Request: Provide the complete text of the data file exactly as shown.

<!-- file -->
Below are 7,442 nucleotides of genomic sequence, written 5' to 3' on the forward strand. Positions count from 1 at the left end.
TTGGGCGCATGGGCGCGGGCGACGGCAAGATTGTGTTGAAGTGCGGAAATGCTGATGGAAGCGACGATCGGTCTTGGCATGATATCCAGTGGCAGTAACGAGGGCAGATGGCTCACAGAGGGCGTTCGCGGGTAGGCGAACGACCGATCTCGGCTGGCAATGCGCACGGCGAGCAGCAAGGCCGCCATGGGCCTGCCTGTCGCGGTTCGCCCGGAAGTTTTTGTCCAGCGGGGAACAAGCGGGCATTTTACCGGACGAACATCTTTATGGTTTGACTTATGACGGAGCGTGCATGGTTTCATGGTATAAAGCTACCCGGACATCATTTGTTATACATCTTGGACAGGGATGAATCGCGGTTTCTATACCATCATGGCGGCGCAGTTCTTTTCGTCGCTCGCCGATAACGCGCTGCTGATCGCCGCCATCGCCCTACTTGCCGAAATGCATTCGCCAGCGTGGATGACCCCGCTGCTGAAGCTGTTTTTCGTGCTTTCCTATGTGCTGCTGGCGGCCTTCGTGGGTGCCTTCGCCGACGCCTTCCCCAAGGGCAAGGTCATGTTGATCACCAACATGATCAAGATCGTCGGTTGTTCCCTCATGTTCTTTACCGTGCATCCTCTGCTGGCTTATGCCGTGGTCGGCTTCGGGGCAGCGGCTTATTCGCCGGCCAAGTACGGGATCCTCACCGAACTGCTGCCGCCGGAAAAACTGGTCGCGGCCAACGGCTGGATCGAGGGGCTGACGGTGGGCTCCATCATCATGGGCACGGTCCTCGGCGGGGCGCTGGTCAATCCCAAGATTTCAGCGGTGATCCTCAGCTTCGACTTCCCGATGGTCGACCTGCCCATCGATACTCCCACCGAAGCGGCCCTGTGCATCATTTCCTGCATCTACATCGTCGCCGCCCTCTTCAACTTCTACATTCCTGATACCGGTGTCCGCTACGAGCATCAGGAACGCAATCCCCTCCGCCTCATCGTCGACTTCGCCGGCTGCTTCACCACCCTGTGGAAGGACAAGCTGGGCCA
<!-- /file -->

Below are 7,442 nucleotides of genomic sequence, written 5' to 3' on the forward strand. Positions count from 1 at the left end.
TTGGGCGCATGGGCGCGGGCGACGGCAAGATTGTGTTGAAGTGCGGAAATGCTGATGGAAGCGACGATCGGTCTTGGCATGATATCCAGTGGCAGTAACGAGGGCAGATGGCTCACAGAGGGCGTTCGCGGGTAGGCGAACGACCGATCTCGGCTGGCAATGCGCACGGCGAGCAGCAAGGCCGCCATGGGCCTGCCTGTCGCGGTTCGCCCGGAAGTTTTTGTCCAGCGGGGAACAAGCGGGCATTTTACCGGACGAACATCTTTATGGTTTGACTTATGACGGAGCGTGCATGGTTTCATGGTATAAAGCTACCCGGACATCATTTGTTATACATCTTGGACAGGGATGAATCGCGGTTTCTATACCATCATGGCGGCGCAGTTCTTTTCGTCGCTCGCCGATAACGCGCTGCTGATCGCCGCCATCGCCCTACTTGCCGAAATGCATTCGCCAGCGTGGATGACCCCGCTGCTGAAGCTGTTTTTCGTGCTTTCCTATGTGCTGCTGGCGGCCTTCGTGGGTGCCTTCGCCGACGCCTTCCCCAAGGGCAAGGTCATGTTGATCACCAACATGATCAAGATCGTCGGTTGTTCCCTCATGTTCTTTACCGTGCATCCTCTGCTGGCTTATGCCGTGGTCGGCTTCGGGGCAGCGGCTTATTCGCCGGCCAAGTACGGGATCCTCACCGAACTGCTGCCGCCGGAAAAACTGGTCGCGGCCAACGGCTGGATCGAGGGGCTGACGGTGGGCTCCATCATCATGGGCACGGTCCTCGGCGGGGCGCTGGTCAATCCCAAGATTTCAGCGGTGATCCTCAGCTTCGACTTCCCGATGGTCGACCTGCCCATCGATACTCCCACCGAAGCGGCCCTGTGCATCATTTCCTGCATCTACATCGTCGCCGCCCTCTTCAACTTCTACATTCCTGATACCGGTGTCCGCTACGAGCATCAGGAACGCAATCCCCTCCGCCTCATCGTCGACTTCGCCGGCTGCTTCACCACCCTGTGGAAGGACAAGCTGGGCCA